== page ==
The Venezuelan government’s seizure of a GM factory, as reported by Reuters, signals that the deeply corrupt regime of President Nicolas Maduro is escalating its self-defeating actions. Ironically, for oil prices, this could prove bullish, as the operating environment is increasingly hostile and the few foreign firms still operating oil assets may flee the country.
Of course, with oil providing between 40 percent and 70 percent of government revenues (depending on the oil price), a seizure of foreign oil assets by Maduro’s regime would display a level of short-sightedness unrivaled by other oppressive government officials. But the GM seizure suggests that it is indeed a possibility, and Maduro’s regime is anything but rational.
In essence, the GM factory seizure represents a tipping point, putting Venezuela far closer to seeing its oil production shrink, rather than expanding it. Foreign firms, many of which have already packed their bags and left, must be increasingly wary about exposing itself to the aboveground risk created by Maduro stripping away the threads of confidence to which operators were clinging.
Skeptics may point to the GM factory closure as inconsequential in changing Venezuelan oil production: What oil companies are still there, anyway? While it is true that firms have reduced operations or fled, many international firms are still operating in Venezuela’s oil patch. Most notably, Chevron produced 19 million cubic feet of natural gas, 28,000 barrels of crude oil per day and 28,000 barrels of synthetic oil per day in 2016.
If Chevron’s 56,000 barrels of daily production in Venezuela were to be disrupted, then supply is likely to increase elsewhere. Coupling this possibility with the fact that Venezuela’s oil production already declined 253,000 barrels per day between 2010 and the end of 2015 due to “aging infrastructure” and operators stopping production, generates a reality in which Venezuela may be the source of unexpected additional boosts to OPEC’s efforts to curb global oil supply. Related: Gas Prices In North Korea Shoot Up 83% As China Mulls Oil Embargo
Oilfield services giant Schlumberger still maintains a strong foothold in Venezuela despite scaling back its operations after it didn’t receive promised payments from the government. In September, the company was awarded part of a $3.2 billion contract to develop the Orinoco Belt, pinning the future of Venezuelan oil production partially on Schlumberger’s operational expertise.
After all, Schlumberger is responsible for drilling 80 of 480 wells issued in the September well tender, the only publicly traded company awarded any responsibility. The other two companies awarded the remaining 400 wells lack operational expertise: Horizontal Well Drillers, an Oklahoma-based company awarded part of the contract, had no experience heavy crude drilling, and the other company, engineering firm Y&V, had no oil drilling experience at all.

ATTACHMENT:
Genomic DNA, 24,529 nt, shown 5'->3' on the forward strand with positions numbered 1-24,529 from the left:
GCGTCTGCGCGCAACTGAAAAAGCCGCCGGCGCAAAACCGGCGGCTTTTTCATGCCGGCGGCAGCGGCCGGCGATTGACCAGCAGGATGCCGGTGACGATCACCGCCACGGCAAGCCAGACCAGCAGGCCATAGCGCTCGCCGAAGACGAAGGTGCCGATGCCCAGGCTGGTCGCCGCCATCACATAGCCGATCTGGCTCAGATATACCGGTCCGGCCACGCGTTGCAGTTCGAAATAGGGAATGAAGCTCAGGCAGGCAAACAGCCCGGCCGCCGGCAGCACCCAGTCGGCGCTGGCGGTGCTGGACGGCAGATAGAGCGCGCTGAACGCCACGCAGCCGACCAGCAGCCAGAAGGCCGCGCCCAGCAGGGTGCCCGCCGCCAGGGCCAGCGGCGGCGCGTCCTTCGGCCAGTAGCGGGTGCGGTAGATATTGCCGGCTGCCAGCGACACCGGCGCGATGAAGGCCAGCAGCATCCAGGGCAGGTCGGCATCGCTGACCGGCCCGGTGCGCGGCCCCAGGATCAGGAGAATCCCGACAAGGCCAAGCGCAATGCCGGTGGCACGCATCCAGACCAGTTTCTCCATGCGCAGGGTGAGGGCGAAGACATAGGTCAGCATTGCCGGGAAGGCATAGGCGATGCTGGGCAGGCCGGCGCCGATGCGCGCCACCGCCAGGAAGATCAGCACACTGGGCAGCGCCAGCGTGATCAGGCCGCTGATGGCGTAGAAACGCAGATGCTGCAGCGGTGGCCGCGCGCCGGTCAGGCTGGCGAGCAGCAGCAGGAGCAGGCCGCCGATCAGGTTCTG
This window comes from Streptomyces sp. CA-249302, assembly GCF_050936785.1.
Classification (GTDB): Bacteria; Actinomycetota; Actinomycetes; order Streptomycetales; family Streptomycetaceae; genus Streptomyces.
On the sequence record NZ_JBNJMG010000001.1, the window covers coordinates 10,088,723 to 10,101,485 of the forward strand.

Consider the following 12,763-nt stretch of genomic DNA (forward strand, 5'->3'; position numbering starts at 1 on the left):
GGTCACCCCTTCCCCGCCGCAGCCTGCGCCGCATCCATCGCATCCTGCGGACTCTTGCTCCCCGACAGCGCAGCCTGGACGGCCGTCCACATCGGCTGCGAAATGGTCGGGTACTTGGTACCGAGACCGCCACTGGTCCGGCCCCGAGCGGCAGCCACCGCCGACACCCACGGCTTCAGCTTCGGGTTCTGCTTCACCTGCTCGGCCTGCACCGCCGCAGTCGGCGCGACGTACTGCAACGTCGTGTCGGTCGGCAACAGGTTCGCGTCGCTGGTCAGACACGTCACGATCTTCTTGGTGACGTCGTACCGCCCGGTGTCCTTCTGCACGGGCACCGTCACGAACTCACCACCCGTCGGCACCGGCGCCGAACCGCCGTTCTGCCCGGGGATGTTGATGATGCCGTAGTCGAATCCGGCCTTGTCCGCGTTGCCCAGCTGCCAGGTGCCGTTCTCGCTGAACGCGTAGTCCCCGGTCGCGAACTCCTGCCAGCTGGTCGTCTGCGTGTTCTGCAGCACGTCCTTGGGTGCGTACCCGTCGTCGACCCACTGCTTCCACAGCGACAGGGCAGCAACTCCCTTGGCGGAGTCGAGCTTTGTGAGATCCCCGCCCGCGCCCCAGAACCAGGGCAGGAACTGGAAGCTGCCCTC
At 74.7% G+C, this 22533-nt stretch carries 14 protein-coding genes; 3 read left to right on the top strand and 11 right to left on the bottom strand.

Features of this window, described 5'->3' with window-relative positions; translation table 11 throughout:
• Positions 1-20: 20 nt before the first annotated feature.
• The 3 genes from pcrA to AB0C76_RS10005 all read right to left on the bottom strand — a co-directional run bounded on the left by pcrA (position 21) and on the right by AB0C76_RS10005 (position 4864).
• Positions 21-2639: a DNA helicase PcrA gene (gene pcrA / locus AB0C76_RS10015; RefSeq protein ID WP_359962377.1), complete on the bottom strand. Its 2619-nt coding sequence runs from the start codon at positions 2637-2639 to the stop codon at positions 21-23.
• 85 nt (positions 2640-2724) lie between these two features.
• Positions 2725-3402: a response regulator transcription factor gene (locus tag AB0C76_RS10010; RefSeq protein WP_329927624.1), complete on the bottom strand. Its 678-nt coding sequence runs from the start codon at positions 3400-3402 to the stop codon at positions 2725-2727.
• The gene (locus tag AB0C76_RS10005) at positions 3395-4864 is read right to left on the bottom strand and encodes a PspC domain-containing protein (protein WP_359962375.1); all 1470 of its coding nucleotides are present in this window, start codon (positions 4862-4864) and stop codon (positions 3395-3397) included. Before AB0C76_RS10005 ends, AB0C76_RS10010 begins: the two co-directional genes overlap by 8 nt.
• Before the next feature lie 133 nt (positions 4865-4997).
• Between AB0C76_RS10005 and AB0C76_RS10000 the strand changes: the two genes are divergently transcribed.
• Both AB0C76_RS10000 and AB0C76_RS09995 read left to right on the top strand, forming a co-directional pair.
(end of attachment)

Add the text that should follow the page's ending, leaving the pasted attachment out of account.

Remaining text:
Schlumberger’s history of reducing drilling activity if dues remain unpaid suggests that production could decline in this region if Maduro’s regime continues to fail delivering what it owes. According to Schlumberger’s annual report, it originally reduced its activity in the country “to align operations with cash collections as a result of insufficient payments.”
Even though Venezuelan operations attributed less than 5 percent to Schlumberger’s total revenue in 2016, it accounted for more than 10 percent of the company’s total accounts receivable, with a net receivable balance of $1.2 billion from Venezuela as of December 31, 2016. Related: The Bullish Case For Oil Is Fading Fast
All told, the GM asset seizure suggests that Venezuela is far more likely to be a source of decreasing global oil production than it will be in oversupplying the market with crude, two extremes I recently highlighted for OilPrice.com. Maduro’s regime neglects its own long-term interest repeatedly, which means further disrupting domestic oil operations could be the next erroneous step. Ironically, an unexpected production collapse in Venezuela could provide the boost to oil prices that many OPEC nations need to sustain their budgets.
What’s more is that Venezuela’s primary crude customer is not in desperate need of its product due to a domestic production boom and access to heavy crude from Canada. That is, the U.S. imported 23,227,000 barrels of crude oil and petroleum products from Venezuela in January 2017, the most recently published data. This represents 37 percent of the estimated 62.1 million barrels of oil the country produced in January, a number derived from secondary sources in OPEC’s March report.
The future of Venezuela and the international oil companies within the country remains unclear, with the international community now looking into taking action to restore democracy. As the Trump administration meets with Argentine President Mauricio Macri next week to discuss, among other things, “the deteriorating situation” in Venezuela, the world will be watching. Each move the Maduro regime takes against the private sector going forward can rock oil markets, spark tensions across the world, and deepen the country’s woes.
By Jacob Urban for Oilprice.com
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